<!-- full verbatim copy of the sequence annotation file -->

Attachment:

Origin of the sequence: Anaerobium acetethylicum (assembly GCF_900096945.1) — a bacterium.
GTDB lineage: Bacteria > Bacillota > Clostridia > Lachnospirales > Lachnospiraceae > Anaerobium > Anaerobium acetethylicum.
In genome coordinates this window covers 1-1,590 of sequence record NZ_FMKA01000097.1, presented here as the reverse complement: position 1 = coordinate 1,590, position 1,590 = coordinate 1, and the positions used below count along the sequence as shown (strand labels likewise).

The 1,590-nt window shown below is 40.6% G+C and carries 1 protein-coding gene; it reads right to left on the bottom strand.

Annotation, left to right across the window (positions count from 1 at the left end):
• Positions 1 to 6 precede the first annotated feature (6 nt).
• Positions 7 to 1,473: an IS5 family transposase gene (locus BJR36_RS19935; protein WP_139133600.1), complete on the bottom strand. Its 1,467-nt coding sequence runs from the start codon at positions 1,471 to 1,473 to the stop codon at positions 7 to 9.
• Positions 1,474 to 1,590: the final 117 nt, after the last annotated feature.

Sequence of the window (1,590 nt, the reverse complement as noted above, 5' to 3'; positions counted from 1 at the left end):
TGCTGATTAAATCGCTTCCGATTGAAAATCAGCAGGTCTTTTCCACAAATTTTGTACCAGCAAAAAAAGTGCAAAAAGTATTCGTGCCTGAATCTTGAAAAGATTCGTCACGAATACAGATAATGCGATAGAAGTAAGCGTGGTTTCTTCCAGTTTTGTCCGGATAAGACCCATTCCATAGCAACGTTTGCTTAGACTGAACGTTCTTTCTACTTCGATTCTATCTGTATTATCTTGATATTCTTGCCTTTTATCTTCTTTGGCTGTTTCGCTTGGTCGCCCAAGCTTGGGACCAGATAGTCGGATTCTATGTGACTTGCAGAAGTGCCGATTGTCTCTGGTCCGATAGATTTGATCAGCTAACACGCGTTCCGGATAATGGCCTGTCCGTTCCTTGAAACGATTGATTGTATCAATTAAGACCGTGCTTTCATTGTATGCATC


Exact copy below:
Origin of the sequence: Anaerobium acetethylicum (assembly GCF_900096945.1) — a bacterium.
GTDB lineage: Bacteria > Bacillota > Clostridia > Lachnospirales > Lachnospiraceae > Anaerobium > Anaerobium acetethylicum.
In genome coordinates this window covers 1-1,590 of sequence record NZ_FMKA01000097.1, presented here as the reverse complement: position 1 = coordinate 1,590, position 1,590 = coordinate 1, and the positions used below count along the sequence as shown (strand labels likewise).

The 1,590-nt window shown below is 40.6% G+C and carries 1 protein-coding gene; it reads right to left on the bottom strand.

Annotation, left to right across the window (positions count from 1 at the left end):
• Positions 1 to 6 precede the first annotated feature (6 nt).
• Positions 7 to 1,473: an IS5 family transposase gene (locus BJR36_RS19935; protein WP_139133600.1), complete on the bottom strand. Its 1,467-nt coding sequence runs from the start codon at positions 1,471 to 1,473 to the stop codon at positions 7 to 9.
• Positions 1,474 to 1,590: the final 117 nt, after the last annotated feature.

Sequence of the window (1,590 nt, the reverse complement as noted above, 5' to 3'; positions counted from 1 at the left end):
TGCTGATTAAATCGCTTCCGATTGAAAATCAGCAGGTCTTTTCCACAAATTTTGTACCAGCAAAAAAAGTGCAAAAAGTATTCGTGCCTGAATCTTGAAAAGATTCGTCACGAATACAGATAATGCGATAGAAGTAAGCGTGGTTTCTTCCAGTTTTGTCCGGATAAGACCCATTCCATAGCAACGTTTGCTTAGACTGAACGTTCTTTCTACTTCGATTCTATCTGTATTATCTTGATATTCTTGCCTTTTATCTTCTTTGGCTGTTTCGCTTGGTCGCCCAAGCTTGGGACCAGATAGTCGGATTCTATGTGACTTGCAGAAGTGCCGATTGTCTCTGGTCCGATAGATTTGATCAGCTAACACGCGTTCCGGATAATGGCCTGTCCGTTCCTTGAAACGATTGATTGTATCAATTAAGACCGTGCTTTCATTGTATGCATC